• Business development: Although it is critical to their growth, firms often don’t have insight into performance metrics about this part of their business. Do you know your firm’s conversion rate from lead to opportunity? What about the conversion rate from opportunity to billing? How long is the cycle from an opportunity being identified to the work starting? Informed decision making in this area can mean the difference between growth and flat-line revenue.       

The benefits of faster, better insights
When law firm leadership has the right performance insights and analysis at their fingertips, decisions can be made faster and corrections can happen before minor problems turn into major ones. For example, if a key client defects or demand suddenly softens, firm leaders armed with the right insights can already know the best steps to take to protect profitability.

Managing partners also have more time to work on their billable duties, because they get the information they need to guide the firm, without the time and effort of trying to crunch their own numbers and do their own analysis. There’s also more time for strategic thinking on how to adapt to the fundamental changes happening in today’s legal industry.  

Finding a solution
Executive directors and managing partners have a lot of things to worry about these days. Lack of insight into their business performance shouldn’t be one of them.  Law firms have two ways to fix this situation: They can invest in technology, training and employees to handle performance analytics, or opt for a turnkey service that delivers customized financial and operating analyses and dashboards.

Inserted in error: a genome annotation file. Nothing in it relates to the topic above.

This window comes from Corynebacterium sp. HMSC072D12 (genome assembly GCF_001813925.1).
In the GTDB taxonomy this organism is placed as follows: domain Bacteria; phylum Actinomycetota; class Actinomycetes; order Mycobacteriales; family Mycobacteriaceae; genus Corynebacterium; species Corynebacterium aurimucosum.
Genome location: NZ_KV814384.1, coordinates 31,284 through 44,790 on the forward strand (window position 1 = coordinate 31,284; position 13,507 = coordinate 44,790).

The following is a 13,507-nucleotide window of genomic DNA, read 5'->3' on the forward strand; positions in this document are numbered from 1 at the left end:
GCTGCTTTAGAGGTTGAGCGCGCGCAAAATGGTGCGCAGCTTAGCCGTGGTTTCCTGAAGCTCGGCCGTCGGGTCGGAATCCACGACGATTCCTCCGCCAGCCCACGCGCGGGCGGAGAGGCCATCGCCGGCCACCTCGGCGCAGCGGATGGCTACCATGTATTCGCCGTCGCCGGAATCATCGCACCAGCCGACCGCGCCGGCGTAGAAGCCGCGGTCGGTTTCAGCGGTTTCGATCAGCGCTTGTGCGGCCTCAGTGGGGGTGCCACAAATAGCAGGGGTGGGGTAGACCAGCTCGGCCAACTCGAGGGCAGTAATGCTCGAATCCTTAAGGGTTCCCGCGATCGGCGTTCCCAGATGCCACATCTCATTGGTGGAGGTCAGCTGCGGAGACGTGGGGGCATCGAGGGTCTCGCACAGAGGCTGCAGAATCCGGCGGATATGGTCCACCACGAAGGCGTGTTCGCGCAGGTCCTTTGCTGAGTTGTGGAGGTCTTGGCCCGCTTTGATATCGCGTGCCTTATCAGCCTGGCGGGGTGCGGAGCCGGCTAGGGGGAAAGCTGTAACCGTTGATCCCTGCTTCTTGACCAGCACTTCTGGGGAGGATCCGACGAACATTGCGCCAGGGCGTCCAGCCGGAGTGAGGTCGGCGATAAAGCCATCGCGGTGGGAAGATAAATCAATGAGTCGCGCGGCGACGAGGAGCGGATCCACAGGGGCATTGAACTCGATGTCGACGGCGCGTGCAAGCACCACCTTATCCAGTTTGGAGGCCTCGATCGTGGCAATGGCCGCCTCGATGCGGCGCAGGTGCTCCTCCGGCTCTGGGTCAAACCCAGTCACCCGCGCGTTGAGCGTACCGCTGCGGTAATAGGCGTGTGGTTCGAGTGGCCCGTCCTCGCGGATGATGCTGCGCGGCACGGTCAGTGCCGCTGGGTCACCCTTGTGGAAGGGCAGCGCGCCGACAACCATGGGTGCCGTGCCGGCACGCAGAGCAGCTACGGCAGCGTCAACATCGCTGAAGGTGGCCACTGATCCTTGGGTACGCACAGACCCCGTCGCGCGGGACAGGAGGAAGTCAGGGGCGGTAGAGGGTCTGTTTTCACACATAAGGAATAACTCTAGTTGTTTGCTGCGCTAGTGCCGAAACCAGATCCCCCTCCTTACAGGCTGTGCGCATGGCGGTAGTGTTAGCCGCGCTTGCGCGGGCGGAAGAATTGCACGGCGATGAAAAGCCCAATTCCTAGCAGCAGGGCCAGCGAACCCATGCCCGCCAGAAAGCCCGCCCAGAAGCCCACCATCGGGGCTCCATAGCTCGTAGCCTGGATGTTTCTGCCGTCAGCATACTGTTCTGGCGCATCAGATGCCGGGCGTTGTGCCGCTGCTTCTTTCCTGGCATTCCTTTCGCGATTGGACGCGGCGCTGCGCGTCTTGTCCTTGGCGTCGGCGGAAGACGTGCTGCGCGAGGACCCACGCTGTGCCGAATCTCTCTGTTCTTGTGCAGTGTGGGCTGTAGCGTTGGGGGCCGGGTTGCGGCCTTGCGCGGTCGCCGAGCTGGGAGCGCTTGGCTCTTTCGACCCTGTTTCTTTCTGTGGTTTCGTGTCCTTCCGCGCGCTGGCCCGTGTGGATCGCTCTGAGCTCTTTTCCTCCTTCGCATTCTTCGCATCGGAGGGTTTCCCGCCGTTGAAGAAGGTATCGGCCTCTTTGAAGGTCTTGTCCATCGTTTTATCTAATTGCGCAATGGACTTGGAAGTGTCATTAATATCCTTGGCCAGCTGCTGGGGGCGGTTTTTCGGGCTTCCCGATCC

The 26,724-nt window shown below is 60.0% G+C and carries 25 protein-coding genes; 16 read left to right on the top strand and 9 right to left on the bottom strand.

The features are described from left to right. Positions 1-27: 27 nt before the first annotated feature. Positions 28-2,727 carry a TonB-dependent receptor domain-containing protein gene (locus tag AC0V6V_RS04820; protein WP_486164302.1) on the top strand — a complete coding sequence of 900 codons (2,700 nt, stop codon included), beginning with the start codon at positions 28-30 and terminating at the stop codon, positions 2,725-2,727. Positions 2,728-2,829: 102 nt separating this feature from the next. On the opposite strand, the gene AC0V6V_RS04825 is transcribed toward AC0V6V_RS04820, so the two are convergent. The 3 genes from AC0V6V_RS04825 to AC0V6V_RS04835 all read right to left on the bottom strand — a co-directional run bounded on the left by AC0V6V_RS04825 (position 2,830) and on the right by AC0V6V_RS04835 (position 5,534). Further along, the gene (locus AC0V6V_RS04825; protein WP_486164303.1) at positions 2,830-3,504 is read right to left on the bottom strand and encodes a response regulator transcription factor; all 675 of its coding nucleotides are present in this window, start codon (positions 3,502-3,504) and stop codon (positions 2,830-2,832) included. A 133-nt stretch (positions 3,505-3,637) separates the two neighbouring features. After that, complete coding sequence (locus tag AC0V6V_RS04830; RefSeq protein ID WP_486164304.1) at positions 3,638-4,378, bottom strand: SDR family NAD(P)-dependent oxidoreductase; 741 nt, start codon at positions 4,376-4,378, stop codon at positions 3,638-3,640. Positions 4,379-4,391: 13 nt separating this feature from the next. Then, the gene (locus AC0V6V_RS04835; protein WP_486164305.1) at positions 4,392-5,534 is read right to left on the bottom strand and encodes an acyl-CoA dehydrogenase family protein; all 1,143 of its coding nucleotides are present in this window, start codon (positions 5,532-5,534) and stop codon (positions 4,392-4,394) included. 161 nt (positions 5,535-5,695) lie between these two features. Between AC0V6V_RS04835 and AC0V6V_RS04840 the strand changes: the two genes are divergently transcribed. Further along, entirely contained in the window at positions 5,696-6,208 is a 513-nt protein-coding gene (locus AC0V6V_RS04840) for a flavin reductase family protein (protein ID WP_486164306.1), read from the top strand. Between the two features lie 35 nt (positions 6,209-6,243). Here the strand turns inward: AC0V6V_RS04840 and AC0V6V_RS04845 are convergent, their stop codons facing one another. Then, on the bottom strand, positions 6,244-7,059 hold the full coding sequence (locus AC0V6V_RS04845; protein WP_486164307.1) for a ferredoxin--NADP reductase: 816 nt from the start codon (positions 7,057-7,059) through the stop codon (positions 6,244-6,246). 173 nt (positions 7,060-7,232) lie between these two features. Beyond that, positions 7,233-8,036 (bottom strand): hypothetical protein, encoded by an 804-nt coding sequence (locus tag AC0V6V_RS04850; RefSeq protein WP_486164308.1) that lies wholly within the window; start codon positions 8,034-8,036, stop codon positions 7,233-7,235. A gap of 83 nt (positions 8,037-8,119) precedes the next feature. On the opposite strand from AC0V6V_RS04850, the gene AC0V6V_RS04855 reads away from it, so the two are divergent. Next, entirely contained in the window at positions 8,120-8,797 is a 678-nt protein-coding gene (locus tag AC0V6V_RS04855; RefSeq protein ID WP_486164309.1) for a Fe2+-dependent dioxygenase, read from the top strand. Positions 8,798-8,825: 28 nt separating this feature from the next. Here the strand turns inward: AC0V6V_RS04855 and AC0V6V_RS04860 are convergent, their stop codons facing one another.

For the former, you should start with a requirements analysis to determine exactly what your firm needs from a performance analytics solution. While a cloud-based solution (software-as-a-service) can save your firm capital expenditures in the form of software licenses and hardware, don’t forget to factor in the cost of integrating that software with your accounting systems. Finally, you’ll want to plan for hiring new staff, as well as providing in-depth staff training to help them learn how to maximize the value of the new software for your business.

Alternatively, a turnkey service can be a cost-effective way to get the insight into firm performance that you need, offering you a predictable cost that can be less expensive than deploying and managing software, integrating it with your systems, and hiring and training staff to use it. Other advantages include a faster time-to-benefit, and expert analysis provided by legal and accounting professionals.          

Whichever solution you choose, you will have the tools to make better strategic decisions and successfully guide your organization in today’s highly competitive and changing legal landscape.